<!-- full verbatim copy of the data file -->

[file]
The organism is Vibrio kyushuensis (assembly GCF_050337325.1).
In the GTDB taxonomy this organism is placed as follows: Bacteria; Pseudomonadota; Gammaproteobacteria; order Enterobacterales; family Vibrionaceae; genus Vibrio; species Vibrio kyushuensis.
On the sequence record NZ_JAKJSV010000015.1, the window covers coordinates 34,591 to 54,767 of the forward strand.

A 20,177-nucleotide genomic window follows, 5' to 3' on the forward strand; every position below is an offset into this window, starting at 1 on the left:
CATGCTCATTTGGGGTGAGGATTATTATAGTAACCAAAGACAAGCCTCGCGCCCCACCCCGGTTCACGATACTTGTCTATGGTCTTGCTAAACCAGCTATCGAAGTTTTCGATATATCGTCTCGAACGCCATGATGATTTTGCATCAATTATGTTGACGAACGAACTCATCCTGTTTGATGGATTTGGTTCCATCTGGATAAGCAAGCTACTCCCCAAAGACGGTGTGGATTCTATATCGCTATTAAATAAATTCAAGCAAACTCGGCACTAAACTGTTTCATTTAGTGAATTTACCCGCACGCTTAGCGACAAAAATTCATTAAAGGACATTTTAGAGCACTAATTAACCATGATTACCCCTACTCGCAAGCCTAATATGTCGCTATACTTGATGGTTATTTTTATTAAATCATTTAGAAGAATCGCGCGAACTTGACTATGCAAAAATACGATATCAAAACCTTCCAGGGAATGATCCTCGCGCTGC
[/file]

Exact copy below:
The organism is Vibrio kyushuensis (assembly GCF_050337325.1).
In the GTDB taxonomy this organism is placed as follows: Bacteria; Pseudomonadota; Gammaproteobacteria; order Enterobacterales; family Vibrionaceae; genus Vibrio; species Vibrio kyushuensis.
On the sequence record NZ_JAKJSV010000015.1, the window covers coordinates 34,591 to 54,767 of the forward strand.

A 20,177-nucleotide genomic window follows, 5' to 3' on the forward strand; every position below is an offset into this window, starting at 1 on the left:
CATGCTCATTTGGGGTGAGGATTATTATAGTAACCAAAGACAAGCCTCGCGCCCCACCCCGGTTCACGATACTTGTCTATGGTCTTGCTAAACCAGCTATCGAAGTTTTCGATATATCGTCTCGAACGCCATGATGATTTTGCATCAATTATGTTGACGAACGAACTCATCCTGTTTGATGGATTTGGTTCCATCTGGATAAGCAAGCTACTCCCCAAAGACGGTGTGGATTCTATATCGCTATTAAATAAATTCAAGCAAACTCGGCACTAAACTGTTTCATTTAGTGAATTTACCCGCACGCTTAGCGACAAAAATTCATTAAAGGACATTTTAGAGCACTAATTAACCATGATTACCCCTACTCGCAAGCCTAATATGTCGCTATACTTGATGGTTATTTTTATTAAATCATTTAGAAGAATCGCGCGAACTTGACTATGCAAAAATACGATATCAAAACCTTCCAGGGAATGATCCTCGCGCTGC